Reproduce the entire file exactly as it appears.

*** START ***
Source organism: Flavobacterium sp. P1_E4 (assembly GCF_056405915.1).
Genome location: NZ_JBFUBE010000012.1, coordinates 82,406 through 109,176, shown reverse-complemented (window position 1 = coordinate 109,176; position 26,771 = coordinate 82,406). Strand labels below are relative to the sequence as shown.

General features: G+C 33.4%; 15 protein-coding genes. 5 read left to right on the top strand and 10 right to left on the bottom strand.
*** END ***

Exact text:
Source organism: Flavobacterium sp. P1_E4 (assembly GCF_056405915.1).
Genome location: NZ_JBFUBE010000012.1, coordinates 82,406 through 109,176, shown reverse-complemented (window position 1 = coordinate 109,176; position 26,771 = coordinate 82,406). Strand labels below are relative to the sequence as shown.

General features: G+C 33.4%; 15 protein-coding genes. 5 read left to right on the top strand and 10 right to left on the bottom strand.